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Nearby Fisheries

Take in the beautiful West Of Ireland with the numerous hiking and cycling trails located near our farmhouse.

Numerous Lakes Surrounding Hillview B&B

Our lakes have been fished by well known anglers such as Bob Rudd & John Wilson. As such, we are always well equipped with very good facilities & amenities for the Angling enthusiast.

East Clare

Over 40 lakes and rivers of varying sizes are dotted throughout East Clare. An angling area that has been well developed over the years, it is situated in unspoilt, peaceful countryside. Each water has its own wild, natural charm and special features that make a daylong visit seem like only a short while. The area is most popular for pike and coarse fishing with abundant stocks of pike, bream, tench, rudd, roach and perch in most waters. Wild brown trout fishing is available in some of the remote hillside loughs. Most waters are very accessible with car parking close by, and purpose-built fishing stands have been erected on some lakes to provide greater ease of access and comfortable fishing.

Doon Lake is another gem, alongside the road near the village of Broadford, very accessible and with lots of natural bank fishing space. There is good fishing for bream, roach and pike. Boats are available for hire on the O’Donnell shore.

Lough Derg

The lake is a natural mixed fishery offering superb angling, primarily for pike and coarse fish, but with a good stock of wild brown trout which are most popularly fished during the Mayfly season. A remarkable inhabitant of Lough Derg is the ‘Croneen’ trout – a migratory brown trout that breeds in its tributaries in north Tipperary and south Offaly. This unusual brown trout has characteristics similar to sea trout in behaviour. Shoals of big bream, tench, roach and perch roam its depths and these can be successfully fished from an anchored boat alongside weedbeds.

Angling on the lake is mainly by boat, and hire facilities are available from well-equipped fishing centres in towns and villages around its perimeter, at Killaloe, Scarriff, Mountshannon, Whitegate, Portumna, Terryglass, Kilgarvan, Dromineer, Garrykennedy and Ballina. The lake is also very accessible by several slipways and there are many sheltered harbours and marinas dotted around its shores. Lough Derg exudes a wonderful feeling of freedom and, though it poses a vast expanse of water, its numerous islands and sheltered bays create a placid environment with lots of interesting features and exciting places to fish.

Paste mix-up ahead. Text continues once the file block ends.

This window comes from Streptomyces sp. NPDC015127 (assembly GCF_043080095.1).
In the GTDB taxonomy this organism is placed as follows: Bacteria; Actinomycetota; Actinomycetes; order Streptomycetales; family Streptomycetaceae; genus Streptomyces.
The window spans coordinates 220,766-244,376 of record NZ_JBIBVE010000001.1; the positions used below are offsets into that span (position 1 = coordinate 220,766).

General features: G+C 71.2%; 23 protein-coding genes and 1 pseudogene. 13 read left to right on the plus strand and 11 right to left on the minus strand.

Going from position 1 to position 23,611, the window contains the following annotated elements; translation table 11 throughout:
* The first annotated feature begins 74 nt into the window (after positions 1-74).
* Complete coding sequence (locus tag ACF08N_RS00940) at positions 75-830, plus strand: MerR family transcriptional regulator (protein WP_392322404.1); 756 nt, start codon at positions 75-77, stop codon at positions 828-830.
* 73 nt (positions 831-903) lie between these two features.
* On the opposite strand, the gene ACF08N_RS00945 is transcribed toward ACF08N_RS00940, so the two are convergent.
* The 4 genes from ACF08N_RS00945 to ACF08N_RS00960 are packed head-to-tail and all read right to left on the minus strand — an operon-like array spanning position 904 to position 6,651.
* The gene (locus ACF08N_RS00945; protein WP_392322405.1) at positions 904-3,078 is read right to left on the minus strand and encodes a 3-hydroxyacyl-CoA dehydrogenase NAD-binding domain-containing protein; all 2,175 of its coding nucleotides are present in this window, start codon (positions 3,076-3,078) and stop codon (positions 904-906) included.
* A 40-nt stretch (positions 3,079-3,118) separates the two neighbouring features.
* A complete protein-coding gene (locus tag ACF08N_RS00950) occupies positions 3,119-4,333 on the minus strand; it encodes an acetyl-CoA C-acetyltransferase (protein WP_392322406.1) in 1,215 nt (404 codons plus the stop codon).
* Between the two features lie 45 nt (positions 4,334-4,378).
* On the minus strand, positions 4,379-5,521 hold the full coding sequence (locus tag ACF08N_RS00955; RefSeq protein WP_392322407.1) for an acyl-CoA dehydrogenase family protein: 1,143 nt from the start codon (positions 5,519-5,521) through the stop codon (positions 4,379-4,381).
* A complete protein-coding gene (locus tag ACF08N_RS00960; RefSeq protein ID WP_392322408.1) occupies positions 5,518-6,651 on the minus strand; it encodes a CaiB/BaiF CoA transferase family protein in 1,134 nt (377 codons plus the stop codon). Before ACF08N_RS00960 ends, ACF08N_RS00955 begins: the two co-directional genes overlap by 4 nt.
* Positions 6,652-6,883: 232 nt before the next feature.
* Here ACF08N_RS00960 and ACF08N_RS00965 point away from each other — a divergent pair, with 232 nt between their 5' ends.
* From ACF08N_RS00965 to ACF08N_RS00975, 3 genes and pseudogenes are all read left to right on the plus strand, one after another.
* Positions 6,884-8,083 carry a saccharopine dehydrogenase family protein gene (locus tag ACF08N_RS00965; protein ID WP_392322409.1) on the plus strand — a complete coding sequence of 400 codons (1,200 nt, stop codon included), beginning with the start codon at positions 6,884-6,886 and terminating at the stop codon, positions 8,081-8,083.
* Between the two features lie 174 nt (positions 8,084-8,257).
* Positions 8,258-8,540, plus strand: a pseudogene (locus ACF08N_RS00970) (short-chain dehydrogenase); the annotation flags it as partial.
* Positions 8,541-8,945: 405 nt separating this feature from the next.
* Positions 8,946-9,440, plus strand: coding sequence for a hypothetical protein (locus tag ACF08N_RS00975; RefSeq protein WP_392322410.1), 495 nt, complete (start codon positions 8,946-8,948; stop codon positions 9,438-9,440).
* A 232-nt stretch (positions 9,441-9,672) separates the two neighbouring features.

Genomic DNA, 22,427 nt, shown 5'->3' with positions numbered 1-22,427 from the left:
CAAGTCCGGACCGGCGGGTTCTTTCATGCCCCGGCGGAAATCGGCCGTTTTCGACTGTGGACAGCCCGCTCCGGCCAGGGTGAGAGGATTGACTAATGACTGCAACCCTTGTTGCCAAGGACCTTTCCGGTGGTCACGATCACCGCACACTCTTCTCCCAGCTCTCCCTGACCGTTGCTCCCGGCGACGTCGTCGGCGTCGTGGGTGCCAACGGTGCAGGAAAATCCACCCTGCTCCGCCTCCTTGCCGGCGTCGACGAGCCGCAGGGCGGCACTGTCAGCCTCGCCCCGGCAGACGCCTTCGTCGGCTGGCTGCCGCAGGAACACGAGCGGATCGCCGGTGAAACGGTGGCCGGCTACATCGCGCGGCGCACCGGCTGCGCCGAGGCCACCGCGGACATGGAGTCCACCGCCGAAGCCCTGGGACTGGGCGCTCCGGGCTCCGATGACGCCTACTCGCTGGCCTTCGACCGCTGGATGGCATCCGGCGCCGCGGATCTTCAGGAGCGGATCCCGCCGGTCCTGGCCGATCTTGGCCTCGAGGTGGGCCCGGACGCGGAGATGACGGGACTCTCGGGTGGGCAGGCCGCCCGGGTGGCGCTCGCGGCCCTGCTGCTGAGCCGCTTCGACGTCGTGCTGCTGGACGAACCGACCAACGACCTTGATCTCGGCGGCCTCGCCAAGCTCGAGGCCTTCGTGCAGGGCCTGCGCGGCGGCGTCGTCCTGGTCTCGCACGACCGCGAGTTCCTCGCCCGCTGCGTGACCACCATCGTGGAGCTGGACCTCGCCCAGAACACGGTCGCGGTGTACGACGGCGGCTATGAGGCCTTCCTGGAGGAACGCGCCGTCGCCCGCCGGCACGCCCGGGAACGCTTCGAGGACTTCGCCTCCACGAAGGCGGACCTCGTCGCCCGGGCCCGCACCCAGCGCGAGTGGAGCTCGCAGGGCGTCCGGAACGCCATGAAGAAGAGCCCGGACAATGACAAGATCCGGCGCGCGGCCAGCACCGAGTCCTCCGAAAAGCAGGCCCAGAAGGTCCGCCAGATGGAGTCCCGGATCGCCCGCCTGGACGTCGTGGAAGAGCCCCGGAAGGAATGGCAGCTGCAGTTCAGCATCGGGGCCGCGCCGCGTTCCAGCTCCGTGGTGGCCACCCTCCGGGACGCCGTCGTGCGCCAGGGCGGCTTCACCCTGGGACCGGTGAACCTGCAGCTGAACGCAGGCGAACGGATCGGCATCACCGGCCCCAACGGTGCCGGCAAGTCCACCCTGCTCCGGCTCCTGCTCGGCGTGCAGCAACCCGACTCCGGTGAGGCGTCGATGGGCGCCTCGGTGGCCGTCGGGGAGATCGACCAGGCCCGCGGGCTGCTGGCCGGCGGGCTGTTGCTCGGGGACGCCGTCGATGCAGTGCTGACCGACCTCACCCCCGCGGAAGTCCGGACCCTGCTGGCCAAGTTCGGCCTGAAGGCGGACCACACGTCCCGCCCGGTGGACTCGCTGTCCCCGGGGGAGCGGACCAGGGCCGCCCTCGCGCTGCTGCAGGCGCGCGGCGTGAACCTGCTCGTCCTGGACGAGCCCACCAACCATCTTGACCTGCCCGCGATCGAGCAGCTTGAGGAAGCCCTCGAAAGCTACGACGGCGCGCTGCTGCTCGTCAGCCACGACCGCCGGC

River Shannon

The majestically arched bridge, which joins the towns of Killaloe and Ballina, allows the River Shannon to pass gently seawards from the sylvan surroundings of lower Lough Derg. From here the river takes on a quickening flow on its 25 km (15 miles) journey to Limerick City where it forms the Shannon Estuary. On this final descent it flows through the two picturesque villages of O’Brien’s Bridge and Castleconnell, both prominent angling centres. The river at these two centres, and two more very popular stretches at Annacotty and Plassey, offer superb pike and coarse fishing from easily accessible banks. The stretch of the Shannon at Castleconnell is historically famous and is still a prestigious salmon fishery. Immortalised in many treatises on great salmon fishing during the 18th and 19th centuries.

This stretch of river, about 7 km (4.5 miles), is in a beautiful pastoral setting and divided into 8 beats, each one with a diversity of special features including rapids, glides, weirs and holding pools. The best fishing spots are accessible by walkways. There is a daily limit of 3 anglers per beat. The 8 beats account for about 600 salmon annually, which includes a good run of spring fish.

Lough Graney

Ireland is blessed with thousand of beautiful lakes that are rarely fished and Lough Graney is an absolute typical example.

This water area covers more than 100 acres. It is the largest lake in the East Clare District and offers good access to fishing platforms in the village of Caher and along the shore line of Flagmount with bream, hybrids, roach, tench, pike & perch.

The River Fergus

The Fergus rises in the Burren region of north Clare and flows southwards through the village of Corofin and the town of Ennis to join the tidal waters of the Shannon Estuary at Newmarket-on-Fergus. A network of 20 lakes of varying sizes, in the main river and on its tributaries, combine to form an extensive catchment area of great angling waters.

The river flows through limestone country and is therefore enriched by the high calcium content in the water. This calcium encourages healthy growth in the plant and fish life in the many reed-fringed lakes throughout its length. Within this relatively compact area there is a wide range of angling available including salmon, brown trout, pike, perch, bream, tench, rudd and eels. In recent years some of its lakes and ponds have produced excellent tench fishing. Many specimen tench have been recorded and the Irish record tench of 3.7 kg (8.15 lb.) was caught in Ballyeighter Lake and still stands since 1999. Record bream up to 4.3 kg (9.5 lb.) have been caught in Ballycullinan Lake, near Corofin, rudd over 0.9 kg (2 lb.) and pike over 10 kg (22 lb.). Rudd/bream hybrids of specimen size have also been recorded. The Fergus is a medium size river and it is especially good for spring salmon and grilse fishing, upriver from the town of Ennis. The river is also nice dry fly water for brown trout. The lakes on the system are better known as pike and coarse angling waters, apart from Inchiquin, Dromore and Ballyline which have stocks of brown trout. Bank fishing is limited on most lakes.